The Minister of Mineral Resources (Minister) has suspended implementation of the controversial Reviewed Broad Based Black-Economic Empowerment Charter for the South African Mining and Minerals Industry, 2016, gazetted on 15 June 2017 (Mining Charter 3). On 14 July 2017, the Minister gave a written undertaking that neither he nor the Department of Mineral Resources (DMR) will implement or apply any of the provisions of Mining Charter 3 until a judgment is handed down in relation to the urgent interdict application brought by the Chamber of Mines to prevent the implementation of Mining Charter 3. 

Although a specific hearing date for the Chamber’s application is yet to be set, the parties have requested the Deputy Judge President of the High Court to allocate a hearing date during September 2017. Should the Minister or the DMR breach the undertaking, the Minister has agreed that the Chamber can set the urgent interdict application down for hearing on 48 hours’ notice to the Minister.

On 19 July 2017, the Minister then gazetted a proposal in terms of s49 of the Mineral and Petroleum Resources Development Act, No 28 of 2002 (MPRDA) to restrict (Proposed Restriction):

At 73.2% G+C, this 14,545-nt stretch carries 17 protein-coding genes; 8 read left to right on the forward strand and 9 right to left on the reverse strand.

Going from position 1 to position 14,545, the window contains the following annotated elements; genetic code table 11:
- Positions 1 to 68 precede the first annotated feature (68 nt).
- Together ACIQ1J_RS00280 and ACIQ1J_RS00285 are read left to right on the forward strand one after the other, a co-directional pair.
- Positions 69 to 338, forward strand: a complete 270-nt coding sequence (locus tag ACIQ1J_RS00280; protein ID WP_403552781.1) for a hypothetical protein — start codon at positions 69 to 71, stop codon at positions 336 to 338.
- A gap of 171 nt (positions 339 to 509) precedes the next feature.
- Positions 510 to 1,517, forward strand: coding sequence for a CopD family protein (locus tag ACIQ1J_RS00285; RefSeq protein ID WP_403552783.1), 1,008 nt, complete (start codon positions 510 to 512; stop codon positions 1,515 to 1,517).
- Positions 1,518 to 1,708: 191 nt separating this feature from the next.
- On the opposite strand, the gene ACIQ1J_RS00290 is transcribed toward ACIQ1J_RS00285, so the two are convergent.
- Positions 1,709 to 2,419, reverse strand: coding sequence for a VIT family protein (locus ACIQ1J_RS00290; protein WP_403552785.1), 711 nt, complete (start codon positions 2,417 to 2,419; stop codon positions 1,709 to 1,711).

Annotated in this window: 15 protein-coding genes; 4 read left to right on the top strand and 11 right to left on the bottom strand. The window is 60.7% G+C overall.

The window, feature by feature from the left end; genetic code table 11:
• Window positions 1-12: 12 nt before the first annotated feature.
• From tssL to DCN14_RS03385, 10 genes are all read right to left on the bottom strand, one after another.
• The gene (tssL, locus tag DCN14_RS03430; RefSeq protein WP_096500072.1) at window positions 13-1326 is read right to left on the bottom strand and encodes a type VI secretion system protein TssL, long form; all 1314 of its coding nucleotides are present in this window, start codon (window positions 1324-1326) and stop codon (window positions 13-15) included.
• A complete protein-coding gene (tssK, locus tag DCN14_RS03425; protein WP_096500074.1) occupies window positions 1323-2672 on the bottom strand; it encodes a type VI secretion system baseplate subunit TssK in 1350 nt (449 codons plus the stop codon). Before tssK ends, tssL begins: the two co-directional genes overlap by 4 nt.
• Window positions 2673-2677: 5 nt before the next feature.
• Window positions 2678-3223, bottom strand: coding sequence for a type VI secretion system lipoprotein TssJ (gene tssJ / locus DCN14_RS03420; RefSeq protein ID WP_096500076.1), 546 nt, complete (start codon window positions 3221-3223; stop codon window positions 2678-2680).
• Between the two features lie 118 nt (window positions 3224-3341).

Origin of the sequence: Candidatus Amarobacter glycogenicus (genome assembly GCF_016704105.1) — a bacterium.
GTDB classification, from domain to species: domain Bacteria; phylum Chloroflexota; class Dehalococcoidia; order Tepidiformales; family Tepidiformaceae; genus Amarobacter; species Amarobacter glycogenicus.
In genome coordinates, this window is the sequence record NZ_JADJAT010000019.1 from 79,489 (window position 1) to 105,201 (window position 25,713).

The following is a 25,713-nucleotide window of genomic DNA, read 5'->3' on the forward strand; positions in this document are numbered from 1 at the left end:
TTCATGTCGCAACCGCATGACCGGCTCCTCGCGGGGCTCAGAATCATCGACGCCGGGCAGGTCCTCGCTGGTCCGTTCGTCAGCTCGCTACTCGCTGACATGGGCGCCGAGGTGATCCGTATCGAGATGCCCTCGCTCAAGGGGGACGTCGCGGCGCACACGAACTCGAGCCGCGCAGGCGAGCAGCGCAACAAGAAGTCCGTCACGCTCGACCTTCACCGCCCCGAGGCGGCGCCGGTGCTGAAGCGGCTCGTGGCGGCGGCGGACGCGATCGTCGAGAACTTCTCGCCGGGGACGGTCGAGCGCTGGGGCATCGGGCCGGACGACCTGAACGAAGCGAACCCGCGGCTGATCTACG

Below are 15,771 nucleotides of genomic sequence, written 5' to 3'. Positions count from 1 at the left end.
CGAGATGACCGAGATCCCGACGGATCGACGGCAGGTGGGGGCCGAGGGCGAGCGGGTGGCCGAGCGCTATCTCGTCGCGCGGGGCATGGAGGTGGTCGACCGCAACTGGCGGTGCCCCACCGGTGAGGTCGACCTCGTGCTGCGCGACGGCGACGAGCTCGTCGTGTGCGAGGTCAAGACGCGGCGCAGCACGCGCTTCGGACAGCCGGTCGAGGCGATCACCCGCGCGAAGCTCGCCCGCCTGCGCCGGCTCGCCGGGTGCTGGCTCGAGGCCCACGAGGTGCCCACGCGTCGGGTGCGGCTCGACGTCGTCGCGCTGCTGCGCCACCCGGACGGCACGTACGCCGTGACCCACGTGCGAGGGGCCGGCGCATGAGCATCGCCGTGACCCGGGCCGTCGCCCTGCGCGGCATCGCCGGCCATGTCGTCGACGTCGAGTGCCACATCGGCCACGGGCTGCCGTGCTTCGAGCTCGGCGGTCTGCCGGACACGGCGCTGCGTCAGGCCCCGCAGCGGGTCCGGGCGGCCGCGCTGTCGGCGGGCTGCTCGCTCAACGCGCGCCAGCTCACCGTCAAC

(i) the granting of any new applications for prospecting rights and mining rights;

(ii) the processing of applications for the renewal of prospecting rights and mining rights; and

(iii) the granting of any s11 applications to transfer prospecting rights or mining rights or interests therein.

The Proposed Restriction will be enforced throughout South Africa. The Proposed Restriction states that, “the intended restriction shall not be applicable to applications received and accepted before 19 July 2017, subject to the condition that such applications, if granted, shall not immediately upon granting subject the holder to the requirements of the Charter”.

Consequently, the Proposed Restriction would only apply to applications made after 19 July 2017 and, although unclear, it appears as though all applications made before the said date will still be processed in the ordinary course, and if granted, will not be automatically subject to the provisions of Mining Charter 3.

The Minister has granted all interested and affected stakeholders until 4 August 2017 to submit written representations regarding the Proposed Restriction to the Deputy Director-General of Mineral Resources.

Like Mining Charter 3, the Proposed Restriction is extremely worrying and would have far reaching negative consequences for the mining industry and investment. Again, however, whether or not the actions of the Minister will legally pass muster is questionable. The Proposed Restriction goes beyond the scope of s49 of the MPRDA, in that it includes s11 approvals and does not set a time period for the restriction. The Minister can also only exercise his authority in terms of s49 if it is in the national interest to do so, which the Proposed Restriction clearly is not.

Once again, it appears that a legal challenge is inevitable.